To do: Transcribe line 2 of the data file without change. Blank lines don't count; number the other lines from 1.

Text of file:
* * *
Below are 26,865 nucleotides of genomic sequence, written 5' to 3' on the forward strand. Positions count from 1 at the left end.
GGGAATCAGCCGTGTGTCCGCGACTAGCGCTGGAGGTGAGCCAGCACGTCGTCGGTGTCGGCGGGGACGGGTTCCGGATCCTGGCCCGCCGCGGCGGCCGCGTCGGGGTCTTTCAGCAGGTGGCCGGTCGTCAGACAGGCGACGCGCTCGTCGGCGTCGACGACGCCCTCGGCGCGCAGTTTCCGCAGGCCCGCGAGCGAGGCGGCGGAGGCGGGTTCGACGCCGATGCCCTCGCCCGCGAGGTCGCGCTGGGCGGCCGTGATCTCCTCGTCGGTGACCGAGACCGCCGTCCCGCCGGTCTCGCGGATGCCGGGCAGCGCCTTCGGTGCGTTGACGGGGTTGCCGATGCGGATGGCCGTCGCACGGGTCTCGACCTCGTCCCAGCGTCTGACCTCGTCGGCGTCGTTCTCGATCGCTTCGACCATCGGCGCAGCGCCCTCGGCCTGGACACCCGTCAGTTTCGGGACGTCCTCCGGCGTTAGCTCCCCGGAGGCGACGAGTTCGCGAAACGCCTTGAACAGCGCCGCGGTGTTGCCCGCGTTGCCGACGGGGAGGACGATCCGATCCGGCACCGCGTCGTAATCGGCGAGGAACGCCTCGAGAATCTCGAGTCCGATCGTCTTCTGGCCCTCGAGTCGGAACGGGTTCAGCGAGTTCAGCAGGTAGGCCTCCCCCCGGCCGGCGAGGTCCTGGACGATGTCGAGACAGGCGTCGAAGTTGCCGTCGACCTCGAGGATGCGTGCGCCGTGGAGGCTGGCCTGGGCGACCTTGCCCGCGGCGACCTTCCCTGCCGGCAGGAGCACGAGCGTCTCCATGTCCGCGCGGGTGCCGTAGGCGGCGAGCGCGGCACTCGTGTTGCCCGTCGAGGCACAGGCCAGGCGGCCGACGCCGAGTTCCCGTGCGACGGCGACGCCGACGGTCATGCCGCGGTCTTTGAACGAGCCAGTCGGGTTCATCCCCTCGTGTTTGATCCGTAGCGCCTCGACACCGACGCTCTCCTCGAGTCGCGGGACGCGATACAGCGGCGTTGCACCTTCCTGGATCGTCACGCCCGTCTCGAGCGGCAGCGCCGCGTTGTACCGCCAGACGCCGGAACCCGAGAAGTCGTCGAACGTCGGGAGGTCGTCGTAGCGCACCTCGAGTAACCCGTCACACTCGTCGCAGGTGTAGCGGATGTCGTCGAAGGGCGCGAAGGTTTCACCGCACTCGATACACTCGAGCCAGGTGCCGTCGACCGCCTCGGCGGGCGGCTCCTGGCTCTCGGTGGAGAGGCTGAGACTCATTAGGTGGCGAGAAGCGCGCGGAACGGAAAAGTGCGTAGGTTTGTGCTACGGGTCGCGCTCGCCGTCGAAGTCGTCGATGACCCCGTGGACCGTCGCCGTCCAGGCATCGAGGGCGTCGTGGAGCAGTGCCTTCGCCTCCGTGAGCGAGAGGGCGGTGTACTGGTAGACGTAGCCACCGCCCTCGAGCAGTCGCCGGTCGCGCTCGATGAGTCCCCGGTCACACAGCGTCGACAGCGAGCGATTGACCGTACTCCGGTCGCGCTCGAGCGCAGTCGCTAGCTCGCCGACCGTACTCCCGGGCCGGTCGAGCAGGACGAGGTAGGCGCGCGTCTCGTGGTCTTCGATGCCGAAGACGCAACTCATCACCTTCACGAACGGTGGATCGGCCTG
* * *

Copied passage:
GGGAATCAGCCGTGTGTCCGCGACTAGCGCTGGAGGTGAGCCAGCACGTCGTCGGTGTCGGCGGGGACGGGTTCCGGATCCTGGCCCGCCGCGGCGGCCGCGTCGGGGTCTTTCAGCAGGTGGCCGGTCGTCAGACAGGCGACGCGCTCGTCGGCGTCGACGACGCCCTCGGCGCGCAGTTTCCGCAGGCCCGCGAGCGAGGCGGCGGAGGCGGGTTCGACGCCGATGCCCTCGCCCGCGAGGTCGCGCTGGGCGGCCGTGATCTCCTCGTCGGTGACCGAGACCGCCGTCCCGCCGGTCTCGCGGATGCCGGGCAGCGCCTTCGGTGCGTTGACGGGGTTGCCGATGCGGATGGCCGTCGCACGGGTCTCGACCTCGTCCCAGCGTCTGACCTCGTCGGCGTCGTTCTCGATCGCTTCGACCATCGGCGCAGCGCCCTCGGCCTGGACACCCGTCAGTTTCGGGACGTCCTCCGGCGTTAGCTCCCCGGAGGCGACGAGTTCGCGAAACGCCTTGAACAGCGCCGCGGTGTTGCCCGCGTTGCCGACGGGGAGGACGATCCGATCCGGCACCGCGTCGTAATCGGCGAGGAACGCCTCGAGAATCTCGAGTCCGATCGTCTTCTGGCCCTCGAGTCGGAACGGGTTCAGCGAGTTCAGCAGGTAGGCCTCCCCCCGGCCGGCGAGGTCCTGGACGATGTCGAGACAGGCGTCGAAGTTGCCGTCGACCTCGAGGATGCGTGCGCCGTGGAGGCTGGCCTGGGCGACCTTGCCCGCGGCGACCTTCCCTGCCGGCAGGAGCACGAGCGTCTCCATGTCCGCGCGGGTGCCGTAGGCGGCGAGCGCGGCACTCGTGTTGCCCGTCGAGGCACAGGCCAGGCGGCCGACGCCGAGTTCCCGTGCGACGGCGACGCCGACGGTCATGCCGCGGTCTTTGAACGAGCCAGTCGGGTTCATCCCCTCGTGTTTGATCCGTAGCGCCTCGACACCGACGCTCTCCTCGAGTCGCGGGACGCGATACAGCGGCGTTGCACCTTCCTGGATCGTCACGCCCGTCTCGAGCGGCAGCGCCGCGTTGTACCGCCAGACGCCGGAACCCGAGAAGTCGTCGAACGTCGGGAGGTCGTCGTAGCGCACCTCGAGTAACCCGTCACACTCGTCGCAGGTGTAGCGGATGTCGTCGAAGGGCGCGAAGGTTTCACCGCACTCGATACACTCGAGCCAGGTGCCGTCGACCGCCTCGGCGGGCGGCTCCTGGCTCTCGGTGGAGAGGCTGAGACTCATTAGGTGGCGAGAAGCGCGCGGAACGGAAAAGTGCGTAGGTTTGTGCTACGGGTCGCGCTCGCCGTCGAAGTCGTCGATGACCCCGTGGACCGTCGCCGTCCAGGCATCGAGGGCGTCGTGGAGCAGTGCCTTCGCCTCCGTGAGCGAGAGGGCGGTGTACTGGTAGACGTAGCCACCGCCCTCGAGCAGTCGCCGGTCGCGCTCGATGAGTCCCCGGTCACACAGCGTCGACAGCGAGCGATTGACCGTACTCCGGTCGCGCTCGAGCGCAGTCGCTAGCTCGCCGACCGTACTCCCGGGCCGGTCGAGCAGGACGAGGTAGGCGCGCGTCTCGTGGTCTTCGATGCCGAAGACGCAACTCATCACCTTCACGAACGGTGGATCGGCCTG